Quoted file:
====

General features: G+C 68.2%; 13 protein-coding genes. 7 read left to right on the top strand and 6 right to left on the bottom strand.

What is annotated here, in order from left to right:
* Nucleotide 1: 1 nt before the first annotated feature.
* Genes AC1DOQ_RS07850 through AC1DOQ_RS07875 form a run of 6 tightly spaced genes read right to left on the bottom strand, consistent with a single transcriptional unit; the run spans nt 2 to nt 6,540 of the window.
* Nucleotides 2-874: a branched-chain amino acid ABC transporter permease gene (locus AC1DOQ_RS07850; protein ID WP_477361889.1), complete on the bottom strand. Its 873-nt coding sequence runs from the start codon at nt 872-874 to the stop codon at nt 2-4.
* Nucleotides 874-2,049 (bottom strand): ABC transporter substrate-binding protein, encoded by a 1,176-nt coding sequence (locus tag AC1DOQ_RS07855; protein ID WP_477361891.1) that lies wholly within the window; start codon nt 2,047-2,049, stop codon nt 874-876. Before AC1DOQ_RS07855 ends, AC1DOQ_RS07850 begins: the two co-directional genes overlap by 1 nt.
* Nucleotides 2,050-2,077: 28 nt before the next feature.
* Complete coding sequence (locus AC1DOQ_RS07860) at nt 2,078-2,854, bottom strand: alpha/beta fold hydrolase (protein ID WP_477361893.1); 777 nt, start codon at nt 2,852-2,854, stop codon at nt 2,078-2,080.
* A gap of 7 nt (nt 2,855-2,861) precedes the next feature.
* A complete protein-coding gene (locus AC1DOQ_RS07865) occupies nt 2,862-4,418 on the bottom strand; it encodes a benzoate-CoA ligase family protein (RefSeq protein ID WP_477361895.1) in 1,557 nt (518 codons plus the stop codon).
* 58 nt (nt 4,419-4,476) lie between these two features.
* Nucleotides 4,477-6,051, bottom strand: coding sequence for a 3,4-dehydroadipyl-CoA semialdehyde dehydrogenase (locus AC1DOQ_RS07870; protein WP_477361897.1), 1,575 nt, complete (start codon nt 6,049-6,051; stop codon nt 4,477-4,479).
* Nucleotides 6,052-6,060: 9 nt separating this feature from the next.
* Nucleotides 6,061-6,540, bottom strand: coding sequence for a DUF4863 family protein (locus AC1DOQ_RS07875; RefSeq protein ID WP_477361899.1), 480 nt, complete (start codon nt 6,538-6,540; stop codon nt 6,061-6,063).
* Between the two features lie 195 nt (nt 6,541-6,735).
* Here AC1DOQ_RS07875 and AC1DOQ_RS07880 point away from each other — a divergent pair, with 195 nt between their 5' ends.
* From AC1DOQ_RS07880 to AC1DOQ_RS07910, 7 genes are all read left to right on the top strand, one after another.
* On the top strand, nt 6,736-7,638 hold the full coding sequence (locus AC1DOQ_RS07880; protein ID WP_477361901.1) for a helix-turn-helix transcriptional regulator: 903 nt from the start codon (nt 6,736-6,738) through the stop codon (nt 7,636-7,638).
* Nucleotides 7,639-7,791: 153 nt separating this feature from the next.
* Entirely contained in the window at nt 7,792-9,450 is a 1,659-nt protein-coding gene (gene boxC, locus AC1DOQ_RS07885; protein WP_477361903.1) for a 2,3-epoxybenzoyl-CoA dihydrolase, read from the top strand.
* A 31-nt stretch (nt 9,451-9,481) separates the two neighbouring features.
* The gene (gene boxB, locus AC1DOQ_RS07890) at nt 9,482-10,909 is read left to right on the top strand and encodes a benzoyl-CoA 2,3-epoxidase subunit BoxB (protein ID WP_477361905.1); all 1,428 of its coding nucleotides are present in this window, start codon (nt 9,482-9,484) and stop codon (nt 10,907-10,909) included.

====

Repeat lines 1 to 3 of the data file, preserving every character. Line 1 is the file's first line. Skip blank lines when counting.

General features: G+C 68.2%; 13 protein-coding genes. 7 read left to right on the top strand and 6 right to left on the bottom strand.

What is annotated here, in order from left to right:
* Nucleotide 1: 1 nt before the first annotated feature.